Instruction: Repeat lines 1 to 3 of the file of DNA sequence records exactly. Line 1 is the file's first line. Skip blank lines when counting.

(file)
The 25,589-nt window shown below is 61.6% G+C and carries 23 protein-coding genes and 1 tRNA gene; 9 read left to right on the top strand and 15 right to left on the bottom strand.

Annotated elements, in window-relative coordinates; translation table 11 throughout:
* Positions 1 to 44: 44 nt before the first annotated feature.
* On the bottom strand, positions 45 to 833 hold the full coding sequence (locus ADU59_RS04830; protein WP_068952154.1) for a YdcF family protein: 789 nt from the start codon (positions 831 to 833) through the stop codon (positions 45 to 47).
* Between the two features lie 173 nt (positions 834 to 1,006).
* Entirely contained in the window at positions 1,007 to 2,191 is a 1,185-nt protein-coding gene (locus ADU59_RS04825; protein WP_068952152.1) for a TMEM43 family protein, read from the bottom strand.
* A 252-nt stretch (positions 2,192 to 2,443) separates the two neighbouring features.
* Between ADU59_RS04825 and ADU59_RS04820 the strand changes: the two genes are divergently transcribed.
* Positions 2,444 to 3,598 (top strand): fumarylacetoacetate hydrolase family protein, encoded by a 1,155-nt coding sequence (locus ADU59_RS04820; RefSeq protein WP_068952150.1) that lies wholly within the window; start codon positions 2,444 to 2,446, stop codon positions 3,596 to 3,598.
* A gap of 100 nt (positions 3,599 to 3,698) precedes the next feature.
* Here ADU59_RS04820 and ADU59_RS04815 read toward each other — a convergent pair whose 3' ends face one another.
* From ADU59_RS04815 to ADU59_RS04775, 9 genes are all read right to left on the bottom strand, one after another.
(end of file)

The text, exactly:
The 25,589-nt window shown below is 61.6% G+C and carries 23 protein-coding genes and 1 tRNA gene; 9 read left to right on the top strand and 15 right to left on the bottom strand.

Annotated elements, in window-relative coordinates; translation table 11 throughout:
* Positions 1 to 44: 44 nt before the first annotated feature.